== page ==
Finally … we got some dry days of weather that allowed many farmers to get some crops planted this week.
We still have a ways to go, but nice for progress this planting season. Unfortunately there is still rain in the forecast which will cause more delays to planting.
We are very fortunate, however — there are many counties along the western border and the northwest portion of the state that still have less than 10 percent of their crop planted due to excessive rain.
Anne Dorrance, Ohio State University plant pathologist, suggests thinking about the situation we are moving into for those fields that will be switching from corn to soybean. She notes we are quickly moving to continuous soybean on 50% of Ohio Soybean acres.
This is not an ideal situation as it leads to the rapid build-up of soybean cyst nematode (SCN), residue pathogens of frogeye leaf spot and soil borne root rot pathogens.
So as you’re making this decision, look at the history and sit down with your variety listing. If you had frogeye leaf spot last summer in a field, this would not be ideal to move to continuous soybean — Dorrance has lots of research proving it is not a good situation with disease history the year before.
Chances are you will have more disease issues again this year. If you must, then only plant a variety with high levels of resistance to frogeye leaf spot. If you are moving into 5 years or more of soybeans, her big question is: When did you last pull soil for a SCN test?
We are picking up quite a few fields (>50%) in Ohio with populations of SCN that are adapting to the primary source of resistance that companies have incorporated into their germplasm (PI 88788, R3). Continuously planting this one type of resistance will push the adaptation much faster to this source of resistance.
Again this year there is opportunity to test fields for the presence of SCN. If you would like to sample some of your farm for SCN, I can help.
Through special funding I can help you get your fields checked at no cost to you. Contact me at 937-382-0901 or firstname.lastname@example.org and I will set up a time to get samples pulled.
Finally this week, Kelley Tilmon and Andy Michel, Ohio State University entomologists, warn producers that the cool, wet conditions we have had this season is the perfect weather to favor slug populations.
Slugs are able to eat many types of plants, and even in fields that haven’t been sown yet slugs can successfully feed on weeds.
Late planting in many areas may cause more slug headaches than usual this year – as slugs get geared up, the small size of both soybean and corn will lead to a greater damage potential from them.
Although they do not know how numerous slugs are in fields, they do know that most crops are being planted later than normal – a perfect situation for more slug damage than usual.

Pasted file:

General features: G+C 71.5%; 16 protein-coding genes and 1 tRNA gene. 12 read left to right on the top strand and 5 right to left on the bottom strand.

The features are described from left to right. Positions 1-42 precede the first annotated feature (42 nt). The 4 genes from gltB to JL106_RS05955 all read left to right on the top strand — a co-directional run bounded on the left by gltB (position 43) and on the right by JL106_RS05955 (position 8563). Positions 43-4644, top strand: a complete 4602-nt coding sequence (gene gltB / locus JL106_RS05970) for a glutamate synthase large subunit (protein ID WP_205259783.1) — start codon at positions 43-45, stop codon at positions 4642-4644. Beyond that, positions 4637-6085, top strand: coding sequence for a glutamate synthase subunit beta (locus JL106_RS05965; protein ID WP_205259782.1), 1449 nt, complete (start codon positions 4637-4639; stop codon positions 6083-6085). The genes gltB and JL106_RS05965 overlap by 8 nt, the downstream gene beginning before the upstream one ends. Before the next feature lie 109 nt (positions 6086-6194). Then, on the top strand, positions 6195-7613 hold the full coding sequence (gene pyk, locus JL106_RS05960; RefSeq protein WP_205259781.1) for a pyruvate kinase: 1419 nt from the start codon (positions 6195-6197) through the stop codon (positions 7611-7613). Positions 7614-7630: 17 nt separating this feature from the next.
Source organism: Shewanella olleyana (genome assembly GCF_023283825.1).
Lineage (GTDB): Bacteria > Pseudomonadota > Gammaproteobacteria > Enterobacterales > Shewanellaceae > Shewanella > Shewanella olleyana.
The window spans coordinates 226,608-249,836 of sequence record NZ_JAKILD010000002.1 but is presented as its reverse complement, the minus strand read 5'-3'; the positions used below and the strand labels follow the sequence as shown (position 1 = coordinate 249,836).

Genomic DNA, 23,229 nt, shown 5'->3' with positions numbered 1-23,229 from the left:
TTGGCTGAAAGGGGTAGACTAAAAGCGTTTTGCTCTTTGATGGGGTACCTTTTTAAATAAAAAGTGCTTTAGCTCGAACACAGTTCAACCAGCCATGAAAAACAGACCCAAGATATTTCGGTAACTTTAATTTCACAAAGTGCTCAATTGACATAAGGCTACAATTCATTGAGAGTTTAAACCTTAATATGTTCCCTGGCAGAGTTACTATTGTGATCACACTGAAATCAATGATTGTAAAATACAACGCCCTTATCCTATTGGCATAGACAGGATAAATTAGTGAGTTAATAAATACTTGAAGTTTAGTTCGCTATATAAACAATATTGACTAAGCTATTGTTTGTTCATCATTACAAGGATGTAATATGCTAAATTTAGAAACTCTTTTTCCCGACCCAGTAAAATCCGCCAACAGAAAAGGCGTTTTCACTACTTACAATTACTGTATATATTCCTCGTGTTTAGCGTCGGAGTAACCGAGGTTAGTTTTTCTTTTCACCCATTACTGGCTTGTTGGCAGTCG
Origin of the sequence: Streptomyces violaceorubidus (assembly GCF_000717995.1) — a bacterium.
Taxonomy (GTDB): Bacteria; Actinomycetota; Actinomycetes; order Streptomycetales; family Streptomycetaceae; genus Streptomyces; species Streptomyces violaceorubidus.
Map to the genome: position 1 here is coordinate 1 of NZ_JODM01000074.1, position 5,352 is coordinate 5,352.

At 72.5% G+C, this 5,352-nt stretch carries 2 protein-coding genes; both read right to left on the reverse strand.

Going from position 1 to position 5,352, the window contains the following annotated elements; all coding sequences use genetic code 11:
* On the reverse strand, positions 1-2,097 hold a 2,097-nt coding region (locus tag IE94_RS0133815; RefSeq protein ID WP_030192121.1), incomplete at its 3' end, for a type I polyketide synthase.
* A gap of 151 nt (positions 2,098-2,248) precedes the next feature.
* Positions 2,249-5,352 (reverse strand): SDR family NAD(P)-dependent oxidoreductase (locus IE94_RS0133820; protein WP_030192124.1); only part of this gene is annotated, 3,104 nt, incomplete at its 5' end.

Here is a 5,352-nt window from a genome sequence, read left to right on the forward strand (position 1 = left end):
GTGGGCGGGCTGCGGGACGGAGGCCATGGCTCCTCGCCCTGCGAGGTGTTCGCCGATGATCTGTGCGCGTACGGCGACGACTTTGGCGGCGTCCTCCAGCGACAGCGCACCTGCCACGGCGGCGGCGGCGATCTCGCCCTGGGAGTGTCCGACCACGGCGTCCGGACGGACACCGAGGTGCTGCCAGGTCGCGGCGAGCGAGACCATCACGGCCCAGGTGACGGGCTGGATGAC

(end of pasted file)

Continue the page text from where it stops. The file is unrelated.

If you have read previous OSU recommendations for slug management, you know that one way a grower can get a head start is to plant early, and get their crop out of the soil and growing before slugs begin their heaviest feeding.
However, with the weather conditions over the past month, many fields are just now or even not yet planted. Slugs have been hatching and beginning to grow; this will result in many fields just germinating or emerging when slugs start to feed.
This combination of feeding slugs and small plants can result in much more plant injury that normal. Slugs can also damage un-germinated seed.
Thus, growers with a history of slug problems who are just now planting into those fields should watch their crops closely over the next few weeks.
Although all fields should be scouted, focus on those with a history of these pests, where weed control was less than effective, or with a lot of residue left on the field.
Slugs are nocturnal so you may not catch them in the act of feeding unless you inspect plants after dusk. If you see feeding damage on plants, sift through residue and look under stones in the field.
An asphalt shingle laid out on the ground, painted white to keep it cooler, is also a good sampling device. Slugs will collect under it during the day.
We do not have research-based thresholds for slugs in field crops. However, if the level of damage concerns you a rescue treatment may be in order.
There are few products available, but three of them are Deadline MP, Iron Fist, and Ferrox, which are all baited pellets which must be broadcast and ingested by the slugs.
Tony Nye is the state coordinator for the Ohio State University Extension Small Farm Program and has been an OSU Extension Educator for agriculture and natural resources for over 30 years, currently serving Clinton County and the Miami Valley EERA.